Like most of other people, I am interested in my progress, my job, my family, the little house in which I live, in getting a better position for myself, more prestige, more power and domination over others, and so on. What is your fundamental, lasting interest in life? Yourself? That is what most of you would think to say if you do it truthfully.
Ethically, some of us would say that it is wrong to be primarily interested in ourselves. But what is wrong about it except that we seldom decently, honestly, admit it? If we do, we are rather ashamed of it. So there it is – one is fundamentally interested in oneself, and for various ideological or traditional reasons one thinks it is wrong.
You may say that it is more satisfactory to help another than to think about yourself. What is the difference? It is still self-concern. If it gives you greater satisfaction to help others, you are concerned with what will give you greater satisfaction. Why bring any ideological concept into it? Why this double thinking? Why not say? ‘What I really want is satisfaction, whether in enjoyment, or in helping others, or in becoming a great saint, scientist, or politician?’
It is the same process, isn’t it? Satisfaction, in all sorts of ways, subtle and obvious, is what we want. When we say we want freedom, we want it because we think it may be wonderfully satisfying, and the ultimate satisfaction, of course, is this peculiar idea of self-realization. What we are really seeking is a satisfaction in which there is no dissatisfaction at all.
Most of us crave the satisfaction of having a position in society because we are afraid of being nobody. Society is so constructed that a citizen who has a position of respect is treated with great courtesy, whereas a man who has no position is kicked around… This craving for position, for prestige, for power, to be recognised by society as being outstanding in some way, is a wish to dominate others, and this wish to dominate is a form of aggression. The saint who seeks a position in regard to his saintliness is as aggressive as the chicken pecking in the farmyard. And what is the cause of this aggressiveness? It is fear, isn’t it? Fear is one of the greatest problems in life. A mind that is caught in fear lives in confusion, in conflict, and therefore can be violent, distorted, and aggressive.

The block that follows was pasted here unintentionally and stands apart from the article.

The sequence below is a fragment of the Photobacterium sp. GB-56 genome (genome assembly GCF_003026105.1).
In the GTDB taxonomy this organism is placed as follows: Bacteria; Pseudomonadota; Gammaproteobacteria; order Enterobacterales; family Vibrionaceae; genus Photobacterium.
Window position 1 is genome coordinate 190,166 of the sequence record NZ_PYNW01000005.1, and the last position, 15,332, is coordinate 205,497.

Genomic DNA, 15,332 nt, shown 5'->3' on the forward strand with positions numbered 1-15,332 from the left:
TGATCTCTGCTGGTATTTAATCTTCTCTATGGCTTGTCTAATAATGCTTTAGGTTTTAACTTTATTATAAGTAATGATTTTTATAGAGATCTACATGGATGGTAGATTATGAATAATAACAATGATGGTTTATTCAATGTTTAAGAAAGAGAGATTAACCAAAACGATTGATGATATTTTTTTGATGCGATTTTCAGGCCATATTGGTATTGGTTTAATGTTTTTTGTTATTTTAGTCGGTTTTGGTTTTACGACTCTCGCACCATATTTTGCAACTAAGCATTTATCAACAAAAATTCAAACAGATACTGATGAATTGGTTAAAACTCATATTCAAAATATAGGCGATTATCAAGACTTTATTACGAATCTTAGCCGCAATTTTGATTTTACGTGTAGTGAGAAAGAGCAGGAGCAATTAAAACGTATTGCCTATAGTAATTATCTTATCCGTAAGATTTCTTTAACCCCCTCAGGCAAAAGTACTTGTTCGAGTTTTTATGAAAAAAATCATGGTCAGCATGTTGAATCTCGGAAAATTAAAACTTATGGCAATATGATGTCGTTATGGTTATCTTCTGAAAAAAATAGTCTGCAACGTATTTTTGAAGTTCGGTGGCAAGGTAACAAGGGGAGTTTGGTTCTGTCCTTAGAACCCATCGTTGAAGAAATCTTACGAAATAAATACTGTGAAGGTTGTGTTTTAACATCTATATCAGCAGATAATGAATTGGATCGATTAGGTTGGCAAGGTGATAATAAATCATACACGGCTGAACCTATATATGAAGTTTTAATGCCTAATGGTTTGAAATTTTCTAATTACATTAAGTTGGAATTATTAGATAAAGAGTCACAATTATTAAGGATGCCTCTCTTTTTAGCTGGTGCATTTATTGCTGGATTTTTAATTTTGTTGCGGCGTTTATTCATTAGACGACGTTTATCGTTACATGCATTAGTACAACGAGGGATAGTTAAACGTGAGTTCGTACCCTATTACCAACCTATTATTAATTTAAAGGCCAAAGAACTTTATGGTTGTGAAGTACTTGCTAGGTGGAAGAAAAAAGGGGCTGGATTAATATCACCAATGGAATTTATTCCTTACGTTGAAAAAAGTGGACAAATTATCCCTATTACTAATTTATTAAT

Living in such a corrupt, stupid society as we do, with the competitive education we receive, which engenders fear, we all are burdened with fears of some kind, and fear is a dreadful thing that warps, twists, and dulls our days…We are all afraid of something; there is no fear in abstraction, it is always in relation to something. Do you know your own fears – fear of losing your job, of not having enough food or money, or what your neighbors or the public think about you, or of not being a success, of losing your position in society of being despised or ridiculed…? And what do you usually do about them? You run away from them. Don’t you, or invent ideas and images to cover them? But to run away from fear is only to increase it.
One of the major causes of fear is that we do not want to face ourselves as we are. So, as well as the fears themselves, we have to examine the network of escapes we have developed to rid ourselves of them. If the mind, in which is included the brain, tries to overcome fear, to suppress it, discipline it, control it, translate it into terms of something else, there is friction, there is conflict, and that conflict is a waste of energy. We must therefore give up our selfishness to get rid of our fear of losing our domination etc.
Be Happy – Give Up Your Selfishness.